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Both Longbeach Village and Sleepy Lagoon streets were flooded after a band of strong winds and rain from Tropical Storm Andrea came ashore June 6. Norton Street looked more like a canal than a street after the storm.
Longboat Key Wednesday, Jun. 12, 2013 2 years ago

Andrea is first brush with storm season

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by: Kurt Schultheis Managing Editor

 

 

Tropical Storm Andrea brought heavy rains and 40 mph winds to Longboat Key Thursday, June 6, but here’s what it didn’t bring: destruction. The Key and its surrounding area was under a tropical storm warning Thursday, as well as a tornado watch until 11 a.m. that morning.

There was minor flooding in Longbeach Village: Public Works Director Juan Florensa reported in an email to Town Manager Dave Bullock that as of 4 p.m. Thursday, approximately 3 inches of water remained on Broadway, while Russell Street was under 4-to-6 inches of water near Longboat Drive East, although the water was slowly receding. Sleepy Lagoon streets also saw flooding.

But Andrea gave Longboat Key residents and town staff an early reminder: Hurricane season is here.

“It’s always good to go through one of these early in the season to test your preparedness,” Florensa said.

The storm didn’t appear to result in a significant amount of sand loss, although the beach constantly experiences the loss of sand, according to Florensa.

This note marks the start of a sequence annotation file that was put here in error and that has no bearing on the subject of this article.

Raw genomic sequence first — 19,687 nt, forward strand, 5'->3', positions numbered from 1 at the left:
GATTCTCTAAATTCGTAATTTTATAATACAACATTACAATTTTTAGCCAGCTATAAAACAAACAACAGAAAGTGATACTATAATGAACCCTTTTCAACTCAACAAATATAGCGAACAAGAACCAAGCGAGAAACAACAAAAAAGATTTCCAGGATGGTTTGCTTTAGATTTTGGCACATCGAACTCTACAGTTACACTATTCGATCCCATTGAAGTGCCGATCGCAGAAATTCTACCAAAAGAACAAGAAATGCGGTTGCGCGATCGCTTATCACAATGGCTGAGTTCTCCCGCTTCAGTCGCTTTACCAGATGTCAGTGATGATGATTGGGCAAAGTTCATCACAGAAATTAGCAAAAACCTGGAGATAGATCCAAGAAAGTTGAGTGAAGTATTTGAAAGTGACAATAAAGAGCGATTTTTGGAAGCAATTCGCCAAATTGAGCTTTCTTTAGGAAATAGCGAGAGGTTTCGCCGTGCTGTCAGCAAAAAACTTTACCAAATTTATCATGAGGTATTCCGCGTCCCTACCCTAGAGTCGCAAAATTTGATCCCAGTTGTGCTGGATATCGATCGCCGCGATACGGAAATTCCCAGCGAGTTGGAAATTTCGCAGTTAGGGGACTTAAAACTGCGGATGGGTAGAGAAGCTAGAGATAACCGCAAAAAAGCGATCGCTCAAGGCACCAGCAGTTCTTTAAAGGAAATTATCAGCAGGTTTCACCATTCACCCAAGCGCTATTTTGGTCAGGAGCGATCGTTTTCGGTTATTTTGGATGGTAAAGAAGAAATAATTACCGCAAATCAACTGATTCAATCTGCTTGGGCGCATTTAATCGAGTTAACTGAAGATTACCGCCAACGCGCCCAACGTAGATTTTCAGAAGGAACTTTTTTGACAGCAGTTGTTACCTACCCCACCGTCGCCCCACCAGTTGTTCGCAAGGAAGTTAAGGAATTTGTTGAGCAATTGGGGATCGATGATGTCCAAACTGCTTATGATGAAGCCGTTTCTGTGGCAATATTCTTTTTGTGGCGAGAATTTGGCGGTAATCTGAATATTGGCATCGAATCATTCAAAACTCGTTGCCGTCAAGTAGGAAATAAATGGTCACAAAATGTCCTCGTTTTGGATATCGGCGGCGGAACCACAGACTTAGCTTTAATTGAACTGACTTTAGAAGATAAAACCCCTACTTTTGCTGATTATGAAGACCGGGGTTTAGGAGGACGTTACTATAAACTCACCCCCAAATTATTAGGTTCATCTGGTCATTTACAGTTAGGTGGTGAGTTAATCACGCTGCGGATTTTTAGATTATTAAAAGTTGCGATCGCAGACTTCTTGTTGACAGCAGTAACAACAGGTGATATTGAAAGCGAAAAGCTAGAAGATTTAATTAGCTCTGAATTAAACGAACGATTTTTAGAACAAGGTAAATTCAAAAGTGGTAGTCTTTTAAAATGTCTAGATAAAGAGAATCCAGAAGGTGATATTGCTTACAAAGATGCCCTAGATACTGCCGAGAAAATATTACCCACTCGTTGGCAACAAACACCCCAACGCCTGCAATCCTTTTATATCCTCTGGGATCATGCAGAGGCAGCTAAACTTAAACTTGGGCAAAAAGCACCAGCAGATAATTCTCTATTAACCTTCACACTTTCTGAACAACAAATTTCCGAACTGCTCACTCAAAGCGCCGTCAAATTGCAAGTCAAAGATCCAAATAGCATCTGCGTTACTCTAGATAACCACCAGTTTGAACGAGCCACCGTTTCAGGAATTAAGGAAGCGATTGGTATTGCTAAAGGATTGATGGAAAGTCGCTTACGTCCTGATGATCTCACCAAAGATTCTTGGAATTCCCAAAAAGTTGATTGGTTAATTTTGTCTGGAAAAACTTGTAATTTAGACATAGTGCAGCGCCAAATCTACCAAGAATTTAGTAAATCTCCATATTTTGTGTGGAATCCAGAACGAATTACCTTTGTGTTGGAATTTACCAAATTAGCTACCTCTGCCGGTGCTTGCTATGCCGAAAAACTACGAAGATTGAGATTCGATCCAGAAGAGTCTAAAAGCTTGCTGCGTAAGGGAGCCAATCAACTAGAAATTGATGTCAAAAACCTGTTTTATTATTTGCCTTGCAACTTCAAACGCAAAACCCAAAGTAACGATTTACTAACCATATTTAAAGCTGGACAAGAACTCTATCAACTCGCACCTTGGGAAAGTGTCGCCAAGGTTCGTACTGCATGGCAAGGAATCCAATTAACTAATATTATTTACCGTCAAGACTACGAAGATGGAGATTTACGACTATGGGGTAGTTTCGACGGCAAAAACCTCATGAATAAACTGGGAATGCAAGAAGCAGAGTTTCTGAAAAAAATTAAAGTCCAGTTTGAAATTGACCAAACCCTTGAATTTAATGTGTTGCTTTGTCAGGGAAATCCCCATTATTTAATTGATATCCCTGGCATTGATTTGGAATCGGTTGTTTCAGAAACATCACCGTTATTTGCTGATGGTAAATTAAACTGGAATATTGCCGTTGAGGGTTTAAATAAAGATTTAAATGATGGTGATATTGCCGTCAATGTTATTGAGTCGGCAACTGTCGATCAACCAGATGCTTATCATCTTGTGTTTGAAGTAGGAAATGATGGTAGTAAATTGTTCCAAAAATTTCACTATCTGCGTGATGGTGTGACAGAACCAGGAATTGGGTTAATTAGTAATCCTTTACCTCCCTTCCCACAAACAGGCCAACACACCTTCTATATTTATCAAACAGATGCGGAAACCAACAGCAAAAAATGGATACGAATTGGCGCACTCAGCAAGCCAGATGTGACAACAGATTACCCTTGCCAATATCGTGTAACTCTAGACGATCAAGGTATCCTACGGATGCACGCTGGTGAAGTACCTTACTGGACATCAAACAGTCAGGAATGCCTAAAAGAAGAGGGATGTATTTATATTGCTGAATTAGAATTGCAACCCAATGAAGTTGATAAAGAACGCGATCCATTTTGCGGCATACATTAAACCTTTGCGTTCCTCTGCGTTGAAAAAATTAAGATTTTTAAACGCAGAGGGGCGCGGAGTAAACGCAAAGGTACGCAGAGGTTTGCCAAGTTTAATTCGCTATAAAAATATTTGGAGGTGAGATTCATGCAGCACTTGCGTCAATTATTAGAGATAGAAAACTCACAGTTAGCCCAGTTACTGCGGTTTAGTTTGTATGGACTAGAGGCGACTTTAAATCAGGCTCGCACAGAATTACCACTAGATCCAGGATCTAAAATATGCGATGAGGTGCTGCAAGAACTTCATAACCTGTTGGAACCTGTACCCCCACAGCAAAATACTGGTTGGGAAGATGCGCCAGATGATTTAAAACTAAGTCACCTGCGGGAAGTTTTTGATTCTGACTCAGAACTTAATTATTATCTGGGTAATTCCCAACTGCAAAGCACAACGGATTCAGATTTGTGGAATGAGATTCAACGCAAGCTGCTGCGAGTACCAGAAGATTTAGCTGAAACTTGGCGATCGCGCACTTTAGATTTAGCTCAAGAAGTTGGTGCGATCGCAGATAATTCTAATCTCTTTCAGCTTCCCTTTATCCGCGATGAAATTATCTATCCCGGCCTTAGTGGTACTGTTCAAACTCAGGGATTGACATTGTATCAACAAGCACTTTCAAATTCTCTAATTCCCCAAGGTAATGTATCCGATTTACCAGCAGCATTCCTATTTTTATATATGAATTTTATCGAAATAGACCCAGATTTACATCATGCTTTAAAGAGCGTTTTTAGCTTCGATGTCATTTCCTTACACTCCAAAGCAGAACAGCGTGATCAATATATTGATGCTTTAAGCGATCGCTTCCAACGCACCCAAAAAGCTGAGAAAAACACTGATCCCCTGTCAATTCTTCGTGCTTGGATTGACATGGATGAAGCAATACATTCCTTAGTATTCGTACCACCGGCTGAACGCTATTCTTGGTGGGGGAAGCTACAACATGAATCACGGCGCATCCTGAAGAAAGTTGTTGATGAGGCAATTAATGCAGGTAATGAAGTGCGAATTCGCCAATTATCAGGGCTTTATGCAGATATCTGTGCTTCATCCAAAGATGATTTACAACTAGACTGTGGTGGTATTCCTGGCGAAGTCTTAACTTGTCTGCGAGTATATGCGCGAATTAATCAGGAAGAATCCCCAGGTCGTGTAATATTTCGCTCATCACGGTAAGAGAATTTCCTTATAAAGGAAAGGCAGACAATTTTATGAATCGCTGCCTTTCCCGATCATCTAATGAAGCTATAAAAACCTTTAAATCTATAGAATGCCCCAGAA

Hayley Rutger, public relations coordinator at Mote Marine Laboratory, said staffers are still assessing nests for storm impact.

“We don’t know how many were affected,” she wrote in an email.

The fact that Tropical Storm Andrea came early in nesting season could be good news for nests, because turtles still have plenty of nests to lay for the season. Storms can have a bigger impact later in the season, when more nests are already in the sand.

Rutger urged beachgoers to be vigilant about watching out for nests. Nests can tolerate some water inundation and still hatch successfully. If no eggs are exposed to water, there’s no need to take action. If eggs are exposed, call Mote’s Sea Turtle Conservation and Research Program at 388-4331. (It’s illegal for beachgoers to handle sea turtle eggs, move nests or otherwise interfere with turtles on the beach.)

Save Our Seabirds CEO David Pilston said that it’s currently baby-bird season, meaning that the facility has a spike in young patients that get knocked out of trees, especially on stormy days. Still, Thursday didn’t produce an increase in reports of injured birds.

“It was your typical summer day,” he said.

Be prepared
Flood and Hurricane Awareness Seminar
What: Town staff and local emergency managers will provide information about hurricanes, floods, insurance and re-entry. Refreshments will be provided. Call 316-1999.
When: 9 a.m. to noon Thursday, June 20
Where: Longboat Key Town Hall, 501 Bay Isles Road

 

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